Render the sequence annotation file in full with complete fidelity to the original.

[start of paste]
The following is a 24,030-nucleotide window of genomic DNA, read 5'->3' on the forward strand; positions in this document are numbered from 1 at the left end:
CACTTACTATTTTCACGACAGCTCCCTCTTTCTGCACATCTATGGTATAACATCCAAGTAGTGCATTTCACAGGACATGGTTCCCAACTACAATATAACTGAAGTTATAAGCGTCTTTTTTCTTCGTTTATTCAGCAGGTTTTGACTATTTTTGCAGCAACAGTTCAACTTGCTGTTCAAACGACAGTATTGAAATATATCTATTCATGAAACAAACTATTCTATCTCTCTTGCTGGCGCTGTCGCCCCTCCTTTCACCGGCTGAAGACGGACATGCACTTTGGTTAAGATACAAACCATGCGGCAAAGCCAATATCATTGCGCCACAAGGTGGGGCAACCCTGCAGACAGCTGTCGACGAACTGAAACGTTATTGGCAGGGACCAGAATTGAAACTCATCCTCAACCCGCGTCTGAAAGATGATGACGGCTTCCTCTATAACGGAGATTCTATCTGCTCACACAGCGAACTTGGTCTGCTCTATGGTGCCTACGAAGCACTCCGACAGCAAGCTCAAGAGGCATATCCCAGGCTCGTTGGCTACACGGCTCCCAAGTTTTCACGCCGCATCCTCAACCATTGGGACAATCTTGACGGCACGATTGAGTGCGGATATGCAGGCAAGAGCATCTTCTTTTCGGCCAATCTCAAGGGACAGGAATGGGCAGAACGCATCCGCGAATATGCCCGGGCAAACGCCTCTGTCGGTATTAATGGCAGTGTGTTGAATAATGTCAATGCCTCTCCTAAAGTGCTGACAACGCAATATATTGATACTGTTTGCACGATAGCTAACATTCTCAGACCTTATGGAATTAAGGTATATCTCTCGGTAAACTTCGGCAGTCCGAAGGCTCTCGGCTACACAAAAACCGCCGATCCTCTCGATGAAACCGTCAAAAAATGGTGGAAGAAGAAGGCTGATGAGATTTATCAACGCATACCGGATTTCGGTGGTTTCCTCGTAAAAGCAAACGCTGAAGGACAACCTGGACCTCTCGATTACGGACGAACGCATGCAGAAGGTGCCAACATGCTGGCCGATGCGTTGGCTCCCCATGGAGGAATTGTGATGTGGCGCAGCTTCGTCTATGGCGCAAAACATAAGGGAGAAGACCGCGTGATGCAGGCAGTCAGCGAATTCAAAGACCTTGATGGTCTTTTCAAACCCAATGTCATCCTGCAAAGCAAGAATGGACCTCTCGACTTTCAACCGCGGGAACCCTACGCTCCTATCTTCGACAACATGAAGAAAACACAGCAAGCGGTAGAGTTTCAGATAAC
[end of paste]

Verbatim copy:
The following is a 24,030-nucleotide window of genomic DNA, read 5'->3' on the forward strand; positions in this document are numbered from 1 at the left end:
CACTTACTATTTTCACGACAGCTCCCTCTTTCTGCACATCTATGGTATAACATCCAAGTAGTGCATTTCACAGGACATGGTTCCCAACTACAATATAACTGAAGTTATAAGCGTCTTTTTTCTTCGTTTATTCAGCAGGTTTTGACTATTTTTGCAGCAACAGTTCAACTTGCTGTTCAAACGACAGTATTGAAATATATCTATTCATGAAACAAACTATTCTATCTCTCTTGCTGGCGCTGTCGCCCCTCCTTTCACCGGCTGAAGACGGACATGCACTTTGGTTAAGATACAAACCATGCGGCAAAGCCAATATCATTGCGCCACAAGGTGGGGCAACCCTGCAGACAGCTGTCGACGAACTGAAACGTTATTGGCAGGGACCAGAATTGAAACTCATCCTCAACCCGCGTCTGAAAGATGATGACGGCTTCCTCTATAACGGAGATTCTATCTGCTCACACAGCGAACTTGGTCTGCTCTATGGTGCCTACGAAGCACTCCGACAGCAAGCTCAAGAGGCATATCCCAGGCTCGTTGGCTACACGGCTCCCAAGTTTTCACGCCGCATCCTCAACCATTGGGACAATCTTGACGGCACGATTGAGTGCGGATATGCAGGCAAGAGCATCTTCTTTTCGGCCAATCTCAAGGGACAGGAATGGGCAGAACGCATCCGCGAATATGCCCGGGCAAACGCCTCTGTCGGTATTAATGGCAGTGTGTTGAATAATGTCAATGCCTCTCCTAAAGTGCTGACAACGCAATATATTGATACTGTTTGCACGATAGCTAACATTCTCAGACCTTATGGAATTAAGGTATATCTCTCGGTAAACTTCGGCAGTCCGAAGGCTCTCGGCTACACAAAAACCGCCGATCCTCTCGATGAAACCGTCAAAAAATGGTGGAAGAAGAAGGCTGATGAGATTTATCAACGCATACCGGATTTCGGTGGTTTCCTCGTAAAAGCAAACGCTGAAGGACAACCTGGACCTCTCGATTACGGACGAACGCATGCAGAAGGTGCCAACATGCTGGCCGATGCGTTGGCTCCCCATGGAGGAATTGTGATGTGGCGCAGCTTCGTCTATGGCGCAAAACATAAGGGAGAAGACCGCGTGATGCAGGCAGTCAGCGAATTCAAAGACCTTGATGGTCTTTTCAAACCCAATGTCATCCTGCAAAGCAAGAATGGACCTCTCGACTTTCAACCGCGGGAACCCTACGCTCCTATCTTCGACAACATGAAGAAAACACAGCAAGCGGTAGAGTTTCAGATAAC